Is organic food little more than a trumped-up marketing scheme, another way for affluent consumers to waste money? A just-released paper by Stanford researchers—and the reaction to it by the media—suggests as much. (Abstract  here; I have a copy of the full study, but can’t upload it for copyright reasons.)
“Stanford Scientists Cast Doubt on Advantages of Organic Meat and Produce,” declared  a New York Times headline. “Organic food hardly healthier, study suggests,”announced  CBS News. “Is organic healthier? Study says not so much, but it’s key reason consumers buy,” The Washington Post grumbled .
In reality, though, the study in some places makes a strong case for organic—though you’d barely know it from the language the authors use. And in places where it finds organic wanting, key information gets left out. To assess the state of science on organic food and its health benefits, the authors performed what’s known among academics as a “meta-analysis”—they gathered all the research papers they could find on the topic dating back decades, eliminated ones that didn’t meet their criteria for scientific rigor, and summarized the results.
In another post I’ll get to the question of nutritional benefits—the idea, expressed by the Stanford authors, that organic and conventional foods are roughly equivalent in terms of vitamins and other nutrients. What I want to discuss now is the problem of pesticide exposure, and why I think the Stanford researchers are underestimating the risks.
In short, the authors’ findings confirm what the Environmental Working Group, working from USDA data, has been telling us for years : that organic fruits and vegetables harbor significantly fewer pesticide residues than their chemically grown peers. Summing up the evidence of the studies they looked at, the Stanford researchers find what they call a 30 percent “risk difference” between organic and conventional food—which to the mind not trained in statistics, sounds like organic foods carry 30 percent less risk of exposing you to pesticides. And they immediately undercut that finding by noting that the pesticide traces found in both organic and conventional food tend to be at levels lower than the Environmental Protection Agency’s maximum allowed limits. Takeaway: Conventional produce carries trivially small levels of pesticides, and you might as well save your money and forget organic.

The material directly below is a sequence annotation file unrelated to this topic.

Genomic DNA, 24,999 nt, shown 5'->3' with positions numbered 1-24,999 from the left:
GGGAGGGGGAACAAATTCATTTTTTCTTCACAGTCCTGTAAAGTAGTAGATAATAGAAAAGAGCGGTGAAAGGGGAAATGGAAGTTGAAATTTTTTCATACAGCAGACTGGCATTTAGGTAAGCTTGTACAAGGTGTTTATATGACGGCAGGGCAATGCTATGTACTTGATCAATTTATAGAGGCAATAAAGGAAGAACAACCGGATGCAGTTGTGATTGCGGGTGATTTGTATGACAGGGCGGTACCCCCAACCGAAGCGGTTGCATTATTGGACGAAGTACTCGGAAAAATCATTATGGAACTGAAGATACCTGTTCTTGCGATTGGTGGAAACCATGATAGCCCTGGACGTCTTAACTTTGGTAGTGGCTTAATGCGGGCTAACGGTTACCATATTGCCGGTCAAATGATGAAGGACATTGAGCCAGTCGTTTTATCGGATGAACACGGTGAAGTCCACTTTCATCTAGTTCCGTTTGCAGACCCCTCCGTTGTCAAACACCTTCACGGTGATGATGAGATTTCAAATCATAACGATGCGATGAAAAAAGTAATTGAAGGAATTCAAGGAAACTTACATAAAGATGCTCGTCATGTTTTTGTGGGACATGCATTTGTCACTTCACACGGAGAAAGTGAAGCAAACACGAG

What’s wrong with this comforting picture?
1. Conventional produce is much worse than organic on the pesticide-exposure question than the 30 percent number suggests. That’s what Chuck Benbrookof the Organic Center shows in a detailed critique of the study . To get the 30 percent number, the authors used an odd statistical construct they call “risk difference.” By their method, if 5 percent of organic vegetables contain at least one pesticide traces and 35 percent of conventional vegetables contain at least one trace, then the “risk difference” is 30 percent (35 minus 5). But that’s a silly way of thinking about it, because there’s a much greater difference between those numbers than 30 percent. Crunching the authors’ own raw data, Benbrook finds “an overall 81% lower risk or incidence of one more pesticide residues in the organic samples compared to the conventional samples.”
But even that doesn’t get to the full extent of the study’s underestimation, since: